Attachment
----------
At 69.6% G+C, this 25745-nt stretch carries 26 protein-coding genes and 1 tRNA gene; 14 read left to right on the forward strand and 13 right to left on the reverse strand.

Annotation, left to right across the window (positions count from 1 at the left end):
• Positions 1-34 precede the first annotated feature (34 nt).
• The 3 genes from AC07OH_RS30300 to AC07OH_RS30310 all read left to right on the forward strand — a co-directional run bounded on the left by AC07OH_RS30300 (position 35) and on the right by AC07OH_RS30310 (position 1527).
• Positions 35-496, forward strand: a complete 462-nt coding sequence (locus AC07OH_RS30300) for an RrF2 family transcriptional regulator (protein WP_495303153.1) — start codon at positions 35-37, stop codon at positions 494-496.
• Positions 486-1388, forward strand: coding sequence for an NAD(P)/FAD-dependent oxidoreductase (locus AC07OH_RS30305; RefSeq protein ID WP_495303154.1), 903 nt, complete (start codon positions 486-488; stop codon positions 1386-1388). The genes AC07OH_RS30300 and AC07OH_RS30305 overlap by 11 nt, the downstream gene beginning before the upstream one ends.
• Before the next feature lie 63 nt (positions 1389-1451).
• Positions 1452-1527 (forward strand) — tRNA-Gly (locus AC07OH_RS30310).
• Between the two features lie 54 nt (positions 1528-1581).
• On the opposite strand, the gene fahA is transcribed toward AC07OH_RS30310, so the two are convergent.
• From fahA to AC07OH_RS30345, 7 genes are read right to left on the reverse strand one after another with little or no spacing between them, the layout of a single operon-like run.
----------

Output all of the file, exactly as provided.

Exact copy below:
At 69.6% G+C, this 25745-nt stretch carries 26 protein-coding genes and 1 tRNA gene; 14 read left to right on the forward strand and 13 right to left on the reverse strand.

Annotation, left to right across the window (positions count from 1 at the left end):
• Positions 1-34 precede the first annotated feature (34 nt).
• The 3 genes from AC07OH_RS30300 to AC07OH_RS30310 all read left to right on the forward strand — a co-directional run bounded on the left by AC07OH_RS30300 (position 35) and on the right by AC07OH_RS30310 (position 1527).
• Positions 35-496, forward strand: a complete 462-nt coding sequence (locus AC07OH_RS30300) for an RrF2 family transcriptional regulator (protein WP_495303153.1) — start codon at positions 35-37, stop codon at positions 494-496.
• Positions 486-1388, forward strand: coding sequence for an NAD(P)/FAD-dependent oxidoreductase (locus AC07OH_RS30305; RefSeq protein ID WP_495303154.1), 903 nt, complete (start codon positions 486-488; stop codon positions 1386-1388). The genes AC07OH_RS30300 and AC07OH_RS30305 overlap by 11 nt, the downstream gene beginning before the upstream one ends.
• Before the next feature lie 63 nt (positions 1389-1451).
• Positions 1452-1527 (forward strand) — tRNA-Gly (locus AC07OH_RS30310).
• Between the two features lie 54 nt (positions 1528-1581).
• On the opposite strand, the gene fahA is transcribed toward AC07OH_RS30310, so the two are convergent.
• From fahA to AC07OH_RS30345, 7 genes are read right to left on the reverse strand one after another with little or no spacing between them, the layout of a single operon-like run.